DESTIN, Fla. — The Southeastern Conference saw fit to reward Commissioner Mike Slive with a $1 million bonus in 2009 after he oversaw a new television deal with ESPN and CBS that launched the conference into a new tax bracket.
So, it's not a surprise that confidence is brimming as the league digs into a renegotiation with the networks in the wake of adding Missouri and Texas A&M. The talks are reported to include a discussion to start an SEC network that could launch as early as 2014.
Slive is saying little this week about the TV possibilities, but all indications point to something bigger.
"I would term it enthusiastic optimism, based on the leadership we have in our league," Missouri Athletics Director Mike Alden said.
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SEC schools realized a 50 percent increase in distributions from the league in a two-year period after the TV deal was struck, jumping from an average of $13 million in 2009 to $19.5 million in 2011, according to tax documents.
Not only is the SEC working on new contracts but discussing the possibility of a conference network along the lines of the Big Ten Network.
The league already has a digital network, but a spot on cable could be a major step with markets in Florida, Texas, Georgia and Missouri, among others.
"When we did our (ESPN/CBS) deal, we sort of changed the game," said Florida President Bernie Machen. "Then the Big Ten came along and did a channel. So, we're looking at how to package things. We think there's a lot more demand for our stuff than is being accessed. From talking to media people, we think it's going to happen."
Although the ESPN/CBS deal was for 15 years at more than $3 billion, the league is able to renegotiate because of a provision in the contract that kicked in with expansion.
Slive has been tight-lipped at the spring meetings about the TV discussions but acknowledged that Missouri and Texas A&M bring added value for future media rights.
"I'll let you know when we're finished," he said. "We're in discussion with both TV partners and believe there is significant added value for a lot of reasons with these institutions."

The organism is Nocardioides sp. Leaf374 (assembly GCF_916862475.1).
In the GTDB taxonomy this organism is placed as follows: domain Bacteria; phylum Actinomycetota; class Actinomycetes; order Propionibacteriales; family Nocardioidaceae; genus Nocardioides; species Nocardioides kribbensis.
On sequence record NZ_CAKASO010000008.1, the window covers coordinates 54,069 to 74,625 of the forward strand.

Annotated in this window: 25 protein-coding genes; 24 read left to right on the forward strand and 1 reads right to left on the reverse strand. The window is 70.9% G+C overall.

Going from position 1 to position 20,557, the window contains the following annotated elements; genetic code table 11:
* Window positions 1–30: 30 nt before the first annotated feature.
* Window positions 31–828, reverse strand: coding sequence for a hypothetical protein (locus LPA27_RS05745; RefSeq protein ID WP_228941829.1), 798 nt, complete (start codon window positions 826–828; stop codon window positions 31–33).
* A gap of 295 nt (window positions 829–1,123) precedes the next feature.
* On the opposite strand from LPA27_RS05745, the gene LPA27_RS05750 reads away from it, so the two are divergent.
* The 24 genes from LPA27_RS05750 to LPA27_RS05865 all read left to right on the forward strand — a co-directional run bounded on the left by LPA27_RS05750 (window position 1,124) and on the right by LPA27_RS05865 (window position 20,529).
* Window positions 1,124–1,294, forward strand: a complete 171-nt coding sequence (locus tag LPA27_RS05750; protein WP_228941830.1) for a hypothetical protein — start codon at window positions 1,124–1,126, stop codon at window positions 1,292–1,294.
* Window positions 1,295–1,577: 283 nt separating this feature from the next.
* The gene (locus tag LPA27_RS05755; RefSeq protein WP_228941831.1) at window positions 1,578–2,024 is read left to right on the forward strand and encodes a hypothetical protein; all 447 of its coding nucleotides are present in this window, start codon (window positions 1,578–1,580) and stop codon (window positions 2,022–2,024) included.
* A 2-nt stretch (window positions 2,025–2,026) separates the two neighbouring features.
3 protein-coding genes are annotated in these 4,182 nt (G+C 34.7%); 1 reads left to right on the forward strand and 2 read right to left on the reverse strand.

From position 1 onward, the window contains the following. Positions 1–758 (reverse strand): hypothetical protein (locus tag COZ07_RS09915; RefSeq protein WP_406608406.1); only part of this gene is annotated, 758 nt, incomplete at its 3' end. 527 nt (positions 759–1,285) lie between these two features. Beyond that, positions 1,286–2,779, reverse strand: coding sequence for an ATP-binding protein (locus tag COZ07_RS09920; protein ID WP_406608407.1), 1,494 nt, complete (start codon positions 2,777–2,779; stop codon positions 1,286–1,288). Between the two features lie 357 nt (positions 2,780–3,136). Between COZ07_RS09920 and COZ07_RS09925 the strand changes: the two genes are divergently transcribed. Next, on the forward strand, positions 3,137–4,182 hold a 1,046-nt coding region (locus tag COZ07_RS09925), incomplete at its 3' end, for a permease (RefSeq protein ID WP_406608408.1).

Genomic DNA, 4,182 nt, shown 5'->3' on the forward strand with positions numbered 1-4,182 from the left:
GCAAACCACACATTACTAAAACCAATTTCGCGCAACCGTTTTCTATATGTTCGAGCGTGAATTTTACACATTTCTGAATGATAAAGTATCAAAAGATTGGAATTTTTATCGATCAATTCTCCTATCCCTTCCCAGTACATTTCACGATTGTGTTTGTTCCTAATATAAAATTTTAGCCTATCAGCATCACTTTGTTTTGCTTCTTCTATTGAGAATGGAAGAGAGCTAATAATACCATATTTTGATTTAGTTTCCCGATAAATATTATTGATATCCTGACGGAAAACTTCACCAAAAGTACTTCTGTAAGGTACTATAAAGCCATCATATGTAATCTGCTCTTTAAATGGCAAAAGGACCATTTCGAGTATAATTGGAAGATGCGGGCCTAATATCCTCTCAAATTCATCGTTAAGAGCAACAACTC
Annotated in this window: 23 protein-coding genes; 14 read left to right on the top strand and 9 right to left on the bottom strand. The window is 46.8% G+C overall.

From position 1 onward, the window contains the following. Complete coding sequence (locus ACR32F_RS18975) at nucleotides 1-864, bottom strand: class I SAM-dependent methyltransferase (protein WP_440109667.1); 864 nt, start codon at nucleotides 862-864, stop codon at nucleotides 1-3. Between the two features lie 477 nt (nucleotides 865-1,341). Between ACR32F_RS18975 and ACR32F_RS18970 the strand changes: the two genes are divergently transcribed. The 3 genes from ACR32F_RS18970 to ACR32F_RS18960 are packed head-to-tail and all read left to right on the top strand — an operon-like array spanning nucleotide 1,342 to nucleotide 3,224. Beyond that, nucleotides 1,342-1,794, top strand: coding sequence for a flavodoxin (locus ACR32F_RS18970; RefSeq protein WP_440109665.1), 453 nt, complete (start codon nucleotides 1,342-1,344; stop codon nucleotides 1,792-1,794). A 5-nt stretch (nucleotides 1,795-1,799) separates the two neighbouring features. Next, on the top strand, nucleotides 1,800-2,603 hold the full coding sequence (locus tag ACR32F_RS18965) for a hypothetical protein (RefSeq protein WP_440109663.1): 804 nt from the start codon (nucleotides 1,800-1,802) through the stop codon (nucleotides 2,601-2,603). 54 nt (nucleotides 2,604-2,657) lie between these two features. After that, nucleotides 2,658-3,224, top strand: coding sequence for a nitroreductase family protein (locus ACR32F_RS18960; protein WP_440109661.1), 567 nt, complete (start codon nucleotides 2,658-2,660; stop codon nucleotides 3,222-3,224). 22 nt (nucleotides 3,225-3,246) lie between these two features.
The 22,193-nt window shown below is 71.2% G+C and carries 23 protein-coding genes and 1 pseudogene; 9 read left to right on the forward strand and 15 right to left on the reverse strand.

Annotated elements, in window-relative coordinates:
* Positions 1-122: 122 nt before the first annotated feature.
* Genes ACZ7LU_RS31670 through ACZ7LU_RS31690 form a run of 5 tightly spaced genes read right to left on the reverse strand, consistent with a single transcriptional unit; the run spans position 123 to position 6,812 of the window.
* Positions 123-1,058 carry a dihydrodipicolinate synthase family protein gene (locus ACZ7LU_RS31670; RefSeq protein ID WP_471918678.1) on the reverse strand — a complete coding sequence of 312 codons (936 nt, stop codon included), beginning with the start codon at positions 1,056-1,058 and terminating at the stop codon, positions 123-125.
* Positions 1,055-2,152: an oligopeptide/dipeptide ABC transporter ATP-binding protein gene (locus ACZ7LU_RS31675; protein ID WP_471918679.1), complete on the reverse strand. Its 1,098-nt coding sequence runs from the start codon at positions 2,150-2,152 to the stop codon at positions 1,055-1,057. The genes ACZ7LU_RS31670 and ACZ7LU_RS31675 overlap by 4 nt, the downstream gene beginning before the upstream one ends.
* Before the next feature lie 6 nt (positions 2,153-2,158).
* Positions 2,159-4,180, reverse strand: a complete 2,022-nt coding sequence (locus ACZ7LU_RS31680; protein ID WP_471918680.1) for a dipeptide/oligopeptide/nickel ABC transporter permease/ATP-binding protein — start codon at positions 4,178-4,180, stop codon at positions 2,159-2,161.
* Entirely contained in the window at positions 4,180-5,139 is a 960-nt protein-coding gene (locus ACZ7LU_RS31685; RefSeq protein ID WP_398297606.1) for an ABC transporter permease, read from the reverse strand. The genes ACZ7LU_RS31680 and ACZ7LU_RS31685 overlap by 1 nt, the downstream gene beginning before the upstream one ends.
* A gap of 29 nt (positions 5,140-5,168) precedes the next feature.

The league acknowledged that a network is one option under consideration. The success of the Big Ten's venture, now in its fifth year, is reason enough.
Big Ten schools received about $27 million each from the network from 2008 to 2011 and are expected to pocket $7.2 million this year. The BTN has seen its revenue grow every year, hitting $242 million in 2011 with a profit of $79.2 million, according to figures from SNL Kagan, which does analysis on the media and communications industry.
"I look at the Big Ten Network and what it's done for my colleagues," Alden said, "and I know it's provided tremendous growth as far as exposure, recruiting around the country, ability to promote other content other than athletics, and obviously the revenue side has been significant.
"If you look at that model and knowing the SEC has a footprint as big, if not bigger, than the Big Ten, it would seem if there is anything like that it would have a tremendous impact on a league as strong as the SEC."
Although Missouri is not going to receive a full revenue share from the league for some time, Alden said what he sees "in the tea leaves" will make the wait worthwhile.
South Carolina President Harris Pastides, on the other hand, said there could be a downside to a conference network.
"Certainly financially, looking at the viewers and giving the viewers more flexibility would be a good thing," he said. "What are the negatives? Overexposure, maybe. I don't think any of us would claim that our universities aren't seen enough now."
An SEC network could take on several forms. The BTN partners with Fox, which owns 51 percent. The Pac-12 network, which will launch in August, will be fully owned by the league.
The SEC may have added to its TV bargaining power with the recent news that its champion will face the Big 12 champ in a bowl game starting in 2014.
"There are a lot of people interested," Slive said. "I was a little surprised. The interest was overwhelming and there was a sense this was something new and different."